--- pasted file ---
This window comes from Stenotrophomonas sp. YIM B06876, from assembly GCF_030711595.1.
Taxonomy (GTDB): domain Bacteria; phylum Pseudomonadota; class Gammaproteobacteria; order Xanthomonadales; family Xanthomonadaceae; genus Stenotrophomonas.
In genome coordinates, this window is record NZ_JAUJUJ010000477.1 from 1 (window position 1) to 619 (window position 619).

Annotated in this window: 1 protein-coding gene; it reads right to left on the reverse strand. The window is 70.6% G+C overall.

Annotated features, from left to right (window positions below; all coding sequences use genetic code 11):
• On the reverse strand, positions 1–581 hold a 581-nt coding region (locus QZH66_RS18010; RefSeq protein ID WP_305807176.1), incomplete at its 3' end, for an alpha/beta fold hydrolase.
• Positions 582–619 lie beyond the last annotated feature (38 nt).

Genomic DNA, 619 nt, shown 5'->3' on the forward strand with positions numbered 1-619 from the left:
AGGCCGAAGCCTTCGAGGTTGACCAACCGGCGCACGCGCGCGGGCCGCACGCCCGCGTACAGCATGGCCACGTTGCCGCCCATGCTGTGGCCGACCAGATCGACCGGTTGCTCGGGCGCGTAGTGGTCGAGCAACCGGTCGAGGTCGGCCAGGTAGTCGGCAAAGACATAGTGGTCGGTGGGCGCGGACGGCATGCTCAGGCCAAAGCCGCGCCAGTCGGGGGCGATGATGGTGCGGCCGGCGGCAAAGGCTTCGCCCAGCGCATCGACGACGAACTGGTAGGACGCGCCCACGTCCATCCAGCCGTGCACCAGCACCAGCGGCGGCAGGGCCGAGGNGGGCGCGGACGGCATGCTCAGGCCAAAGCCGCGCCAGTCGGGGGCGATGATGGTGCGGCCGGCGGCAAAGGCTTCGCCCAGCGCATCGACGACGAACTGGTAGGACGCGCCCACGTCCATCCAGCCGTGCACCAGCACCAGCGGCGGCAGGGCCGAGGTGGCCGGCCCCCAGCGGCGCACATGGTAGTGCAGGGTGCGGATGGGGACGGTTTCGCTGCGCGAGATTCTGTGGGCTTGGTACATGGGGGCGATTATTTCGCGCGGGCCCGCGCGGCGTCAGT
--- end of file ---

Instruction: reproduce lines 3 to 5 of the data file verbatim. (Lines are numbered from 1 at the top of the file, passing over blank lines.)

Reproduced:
In genome coordinates, this window is record NZ_JAUJUJ010000477.1 from 1 (window position 1) to 619 (window position 619).

Annotated in this window: 1 protein-coding gene; it reads right to left on the reverse strand. The window is 70.6% G+C overall.

Annotated features, from left to right (window positions below; all coding sequences use genetic code 11):